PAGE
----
Lump burns hotter, Longer. You can get unstable temps from briquettes or lump if your not using it properly. Here we go again. It's the pit master, Not the pit that puts out good barbecue. Any thing is easy if you know how. The difference in lump and briquettes is night and day. Can I get gravy on that?
Actually I've been using lump for my longer cooks. I'm sure there's someone out there with a different opinion but I've found, when I maintain the same pit temperature, I get about 2 to 5 hours more out of a filled ring (WSM) of Royal Oak than I get from a filled ring of Kingsford. (Side benefit is less ash) I use them both.
If asked to speculate I'd suggest maybe the higher combustion temperature of the lump requires less fuel to be consumed in order to produce the same amount of heat. But I'll leave any further discussion to the engineers out there.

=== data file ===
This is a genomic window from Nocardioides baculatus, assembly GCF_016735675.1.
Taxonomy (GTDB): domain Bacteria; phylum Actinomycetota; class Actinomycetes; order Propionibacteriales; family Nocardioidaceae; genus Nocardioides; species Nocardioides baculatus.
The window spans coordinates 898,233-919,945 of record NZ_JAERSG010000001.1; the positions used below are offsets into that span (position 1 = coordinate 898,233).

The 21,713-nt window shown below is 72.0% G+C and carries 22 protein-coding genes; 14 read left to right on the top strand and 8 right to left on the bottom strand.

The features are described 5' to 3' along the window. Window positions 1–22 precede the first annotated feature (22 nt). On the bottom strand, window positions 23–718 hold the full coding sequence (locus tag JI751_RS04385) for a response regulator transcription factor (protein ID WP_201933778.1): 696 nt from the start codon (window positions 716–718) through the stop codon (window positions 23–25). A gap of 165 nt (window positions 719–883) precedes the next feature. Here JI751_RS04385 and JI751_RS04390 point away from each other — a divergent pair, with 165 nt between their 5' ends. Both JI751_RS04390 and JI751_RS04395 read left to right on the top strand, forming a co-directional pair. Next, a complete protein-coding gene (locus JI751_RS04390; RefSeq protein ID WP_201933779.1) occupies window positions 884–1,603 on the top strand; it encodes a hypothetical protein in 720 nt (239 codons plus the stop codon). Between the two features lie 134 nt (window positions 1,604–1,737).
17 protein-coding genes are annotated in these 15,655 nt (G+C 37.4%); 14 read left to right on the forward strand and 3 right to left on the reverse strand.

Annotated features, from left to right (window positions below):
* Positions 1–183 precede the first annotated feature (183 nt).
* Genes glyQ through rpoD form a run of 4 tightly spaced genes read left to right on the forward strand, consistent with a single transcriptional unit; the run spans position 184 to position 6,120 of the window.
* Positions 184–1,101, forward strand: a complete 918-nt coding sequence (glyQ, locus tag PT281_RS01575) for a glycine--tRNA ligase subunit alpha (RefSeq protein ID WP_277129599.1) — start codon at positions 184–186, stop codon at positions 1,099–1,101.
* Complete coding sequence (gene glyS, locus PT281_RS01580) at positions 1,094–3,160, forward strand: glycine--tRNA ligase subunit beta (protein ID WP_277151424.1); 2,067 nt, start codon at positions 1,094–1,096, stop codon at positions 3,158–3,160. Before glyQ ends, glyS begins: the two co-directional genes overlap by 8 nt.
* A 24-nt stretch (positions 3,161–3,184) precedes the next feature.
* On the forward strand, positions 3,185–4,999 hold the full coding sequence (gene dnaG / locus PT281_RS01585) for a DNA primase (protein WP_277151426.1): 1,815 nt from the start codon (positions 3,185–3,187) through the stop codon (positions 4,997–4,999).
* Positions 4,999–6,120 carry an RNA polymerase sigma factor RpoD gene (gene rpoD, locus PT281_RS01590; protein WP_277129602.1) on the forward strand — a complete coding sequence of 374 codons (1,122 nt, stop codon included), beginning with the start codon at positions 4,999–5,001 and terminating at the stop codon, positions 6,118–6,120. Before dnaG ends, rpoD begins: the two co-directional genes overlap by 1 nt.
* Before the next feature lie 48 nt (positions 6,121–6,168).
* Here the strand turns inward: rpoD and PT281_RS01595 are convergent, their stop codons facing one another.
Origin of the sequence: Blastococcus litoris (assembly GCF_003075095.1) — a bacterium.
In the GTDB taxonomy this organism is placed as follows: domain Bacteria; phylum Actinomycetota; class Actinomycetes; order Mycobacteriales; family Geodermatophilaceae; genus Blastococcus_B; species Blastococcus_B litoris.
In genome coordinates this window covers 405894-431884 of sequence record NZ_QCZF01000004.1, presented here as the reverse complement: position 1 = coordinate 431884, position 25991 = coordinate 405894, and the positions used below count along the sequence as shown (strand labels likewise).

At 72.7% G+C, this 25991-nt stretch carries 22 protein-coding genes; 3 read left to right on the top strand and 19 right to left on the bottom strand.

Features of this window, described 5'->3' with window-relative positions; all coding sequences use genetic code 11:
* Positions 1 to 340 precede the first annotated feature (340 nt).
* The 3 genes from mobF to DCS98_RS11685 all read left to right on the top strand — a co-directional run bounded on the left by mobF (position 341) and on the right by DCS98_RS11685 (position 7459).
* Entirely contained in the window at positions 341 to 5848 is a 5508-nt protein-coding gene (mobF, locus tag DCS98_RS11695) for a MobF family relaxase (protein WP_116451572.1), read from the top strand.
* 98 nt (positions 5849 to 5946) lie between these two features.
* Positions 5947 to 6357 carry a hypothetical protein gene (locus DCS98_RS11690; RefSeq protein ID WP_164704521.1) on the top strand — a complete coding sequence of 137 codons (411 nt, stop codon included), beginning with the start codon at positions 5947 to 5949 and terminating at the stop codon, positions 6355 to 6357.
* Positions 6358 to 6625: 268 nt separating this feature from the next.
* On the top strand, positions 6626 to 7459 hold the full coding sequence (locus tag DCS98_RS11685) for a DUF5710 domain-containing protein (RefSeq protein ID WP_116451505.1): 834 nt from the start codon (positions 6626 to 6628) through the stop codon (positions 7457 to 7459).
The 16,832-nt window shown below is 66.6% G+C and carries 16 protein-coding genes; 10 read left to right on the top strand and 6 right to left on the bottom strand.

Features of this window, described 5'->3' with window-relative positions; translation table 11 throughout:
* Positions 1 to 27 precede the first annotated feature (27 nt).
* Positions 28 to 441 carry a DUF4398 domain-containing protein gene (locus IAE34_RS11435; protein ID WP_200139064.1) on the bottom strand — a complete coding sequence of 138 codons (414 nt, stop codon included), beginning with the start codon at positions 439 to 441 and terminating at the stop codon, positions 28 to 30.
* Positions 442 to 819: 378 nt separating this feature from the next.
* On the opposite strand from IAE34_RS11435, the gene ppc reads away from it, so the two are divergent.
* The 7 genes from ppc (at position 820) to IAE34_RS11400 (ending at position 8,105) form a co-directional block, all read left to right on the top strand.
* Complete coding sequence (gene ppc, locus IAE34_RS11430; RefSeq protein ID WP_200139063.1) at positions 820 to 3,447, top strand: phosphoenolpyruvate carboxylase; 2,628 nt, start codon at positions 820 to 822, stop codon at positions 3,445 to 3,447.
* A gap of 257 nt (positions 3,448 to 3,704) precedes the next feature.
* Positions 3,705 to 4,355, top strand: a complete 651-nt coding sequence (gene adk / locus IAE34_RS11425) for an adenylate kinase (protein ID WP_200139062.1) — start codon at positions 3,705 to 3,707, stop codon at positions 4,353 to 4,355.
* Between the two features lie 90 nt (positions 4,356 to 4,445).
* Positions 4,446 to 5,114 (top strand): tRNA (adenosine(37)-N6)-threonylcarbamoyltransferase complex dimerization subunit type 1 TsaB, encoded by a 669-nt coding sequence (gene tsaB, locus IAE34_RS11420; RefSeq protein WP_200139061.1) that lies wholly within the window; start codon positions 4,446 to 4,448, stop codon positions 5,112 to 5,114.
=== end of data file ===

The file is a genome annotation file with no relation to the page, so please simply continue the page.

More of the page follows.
Here's my 2 cents. :rant: I only use charcoal as a starter. Normally I put about 1/3 of a bag in the firebox, light it up and once it's hot put on the wood. I cook entirely with wood once the fire is going. I've always used Kingsford briquets and got an even temp fire, not hot, but steady and long. When I used Royal Oak, the briquets take longer to light, longer to get hot and burn low and slow. I don't care for Royal Oak briquets at all. But, I've been reading so much about the lump that last weekend I used it to start the fire. It was Royal Oak lump. I have read several reviews on this one, and it is not rated that high either. The Royal Oak lump started quickly, much faster than the Kingsford briquets, got hotter quicker, but did not last as long, as Kingsford briquets. You see both brands bring used by comp teams all time. Isn't it the Weber Grill that uses Kingsford exclusively in the resturants? My choice in the future? I'm buying a weed burner to start my wood and swearing off charcoal for good. But if I need one, I will probably buy Kingsford. :pickme: I like the slow and even temps.